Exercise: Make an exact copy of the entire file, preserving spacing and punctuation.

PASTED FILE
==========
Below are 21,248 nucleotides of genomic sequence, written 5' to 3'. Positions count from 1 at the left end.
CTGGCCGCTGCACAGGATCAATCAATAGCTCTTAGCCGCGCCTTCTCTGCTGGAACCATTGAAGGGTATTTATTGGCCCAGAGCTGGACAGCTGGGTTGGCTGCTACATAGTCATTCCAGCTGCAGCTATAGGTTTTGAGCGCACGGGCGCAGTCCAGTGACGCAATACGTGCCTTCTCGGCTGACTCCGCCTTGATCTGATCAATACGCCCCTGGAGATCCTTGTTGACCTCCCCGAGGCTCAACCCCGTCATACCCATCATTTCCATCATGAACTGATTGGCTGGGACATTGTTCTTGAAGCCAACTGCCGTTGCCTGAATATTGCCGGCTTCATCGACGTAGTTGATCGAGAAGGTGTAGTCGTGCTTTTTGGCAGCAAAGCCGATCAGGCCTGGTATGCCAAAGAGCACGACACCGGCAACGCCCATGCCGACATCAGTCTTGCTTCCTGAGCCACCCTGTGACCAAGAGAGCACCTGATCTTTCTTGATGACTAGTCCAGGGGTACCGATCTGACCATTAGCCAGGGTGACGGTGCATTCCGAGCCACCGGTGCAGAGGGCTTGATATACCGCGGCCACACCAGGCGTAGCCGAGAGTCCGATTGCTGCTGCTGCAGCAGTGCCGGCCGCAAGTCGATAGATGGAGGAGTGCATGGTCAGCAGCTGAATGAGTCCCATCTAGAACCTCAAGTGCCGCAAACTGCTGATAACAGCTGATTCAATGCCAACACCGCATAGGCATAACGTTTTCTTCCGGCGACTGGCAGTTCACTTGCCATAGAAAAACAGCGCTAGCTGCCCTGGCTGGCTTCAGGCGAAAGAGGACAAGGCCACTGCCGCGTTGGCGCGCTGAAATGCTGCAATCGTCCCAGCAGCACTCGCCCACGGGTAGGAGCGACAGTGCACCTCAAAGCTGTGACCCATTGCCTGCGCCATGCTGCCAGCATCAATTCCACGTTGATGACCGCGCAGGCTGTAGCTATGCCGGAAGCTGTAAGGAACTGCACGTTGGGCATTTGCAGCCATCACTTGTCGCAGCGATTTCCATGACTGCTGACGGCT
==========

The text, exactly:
Below are 21,248 nucleotides of genomic sequence, written 5' to 3'. Positions count from 1 at the left end.
CTGGCCGCTGCACAGGATCAATCAATAGCTCTTAGCCGCGCCTTCTCTGCTGGAACCATTGAAGGGTATTTATTGGCCCAGAGCTGGACAGCTGGGTTGGCTGCTACATAGTCATTCCAGCTGCAGCTATAGGTTTTGAGCGCACGGGCGCAGTCCAGTGACGCAATACGTGCCTTCTCGGCTGACTCCGCCTTGATCTGATCAATACGCCCCTGGAGATCCTTGTTGACCTCCCCGAGGCTCAACCCCGTCATACCCATCATTTCCATCATGAACTGATTGGCTGGGACATTGTTCTTGAAGCCAACTGCCGTTGCCTGAATATTGCCGGCTTCATCGACGTAGTTGATCGAGAAGGTGTAGTCGTGCTTTTTGGCAGCAAAGCCGATCAGGCCTGGTATGCCAAAGAGCACGACACCGGCAACGCCCATGCCGACATCAGTCTTGCTTCCTGAGCCACCCTGTGACCAAGAGAGCACCTGATCTTTCTTGATGACTAGTCCAGGGGTACCGATCTGACCATTAGCCAGGGTGACGGTGCATTCCGAGCCACCGGTGCAGAGGGCTTGATATACCGCGGCCACACCAGGCGTAGCCGAGAGTCCGATTGCTGCTGCTGCAGCAGTGCCGGCCGCAAGTCGATAGATGGAGGAGTGCATGGTCAGCAGCTGAATGAGTCCCATCTAGAACCTCAAGTGCCGCAAACTGCTGATAACAGCTGATTCAATGCCAACACCGCATAGGCATAACGTTTTCTTCCGGCGACTGGCAGTTCACTTGCCATAGAAAAACAGCGCTAGCTGCCCTGGCTGGCTTCAGGCGAAAGAGGACAAGGCCACTGCCGCGTTGGCGCGCTGAAATGCTGCAATCGTCCCAGCAGCACTCGCCCACGGGTAGGAGCGACAGTGCACCTCAAAGCTGTGACCCATTGCCTGCGCCATGCTGCCAGCATCAATTCCACGTTGATGACCGCGCAGGCTGTAGCTATGCCGGAAGCTGTAAGGAACTGCACGTTGGGCATTTGCAGCCATCACTTGTCGCAGCGATTTCCATGACTGCTGACGGCT